# Why can we ignore self energy?

I have been doing some practice questions in a text book [Electricity and Magnetism by Purcell and Morin]. So I know that the energy the potential energy of a system is the total work required to assemble the system from infinity and can be found from: $$U=\frac{\epsilon_0}{2}\int_{entire\ field }E^2dv$$ [This is stated in section 1.15 of this book]

In the problem that I am doing [question 1.33] it gets you to derive the total energy of two protons. If $\vec E_1$ is the field due to one and $\vec E_2$ that due to the other then the total potential is given by: $$U=\frac{\epsilon_0}{2}\int E_1^2dv+\frac{\epsilon_0}{2}\int E_2^2dv+\frac{\epsilon_0}{2}\int \vec E_1\cdot \vec E_2dv$$ But for this the third integral alone is equal to $$\frac{e^2}{4\pi \epsilon_0 b}$$ (where $b$ is the separation of the protons). But the first two integrals must be none zero. So this means one of two things:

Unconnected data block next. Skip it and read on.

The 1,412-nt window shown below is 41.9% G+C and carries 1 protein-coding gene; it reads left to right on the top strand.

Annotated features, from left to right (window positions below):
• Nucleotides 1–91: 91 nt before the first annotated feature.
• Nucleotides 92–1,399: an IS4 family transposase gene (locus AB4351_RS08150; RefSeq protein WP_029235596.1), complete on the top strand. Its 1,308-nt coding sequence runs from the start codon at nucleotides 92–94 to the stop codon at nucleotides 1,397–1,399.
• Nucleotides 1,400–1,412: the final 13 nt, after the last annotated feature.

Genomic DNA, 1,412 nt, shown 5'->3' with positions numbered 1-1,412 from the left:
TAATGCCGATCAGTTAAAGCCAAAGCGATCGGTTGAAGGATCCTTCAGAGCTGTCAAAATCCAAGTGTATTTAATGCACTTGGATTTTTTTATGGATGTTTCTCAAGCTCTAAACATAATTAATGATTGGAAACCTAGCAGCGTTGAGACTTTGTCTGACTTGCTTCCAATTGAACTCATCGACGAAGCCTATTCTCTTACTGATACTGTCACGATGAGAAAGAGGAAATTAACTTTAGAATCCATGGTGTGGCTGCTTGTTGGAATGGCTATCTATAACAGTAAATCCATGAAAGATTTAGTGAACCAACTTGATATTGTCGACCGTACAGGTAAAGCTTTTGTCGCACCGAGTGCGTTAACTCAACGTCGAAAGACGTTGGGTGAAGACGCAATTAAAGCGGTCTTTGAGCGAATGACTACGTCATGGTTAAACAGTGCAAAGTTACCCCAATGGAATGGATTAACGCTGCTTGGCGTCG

1. The total energy to build up an assembly of protons from infinity (where the total energy is taken to be 0) is not: $$\frac{e^2}{4\pi \epsilon_0 b}$$
2. Or: $$U=\frac{\epsilon_0}{2}\int_{entire\ field }E^2dv$$ does not represent the total work done to assemble the charges from infinity.

One of the above statements must be true else we have a contradiction. I think it is the first one but have no idea why, please can someone explain.

• It breaks my heart that someone is reading Purcell and using a bunch of $\epsilon_0$ everywhere. – Mark Eichenlaub Mar 31 '15 at 18:21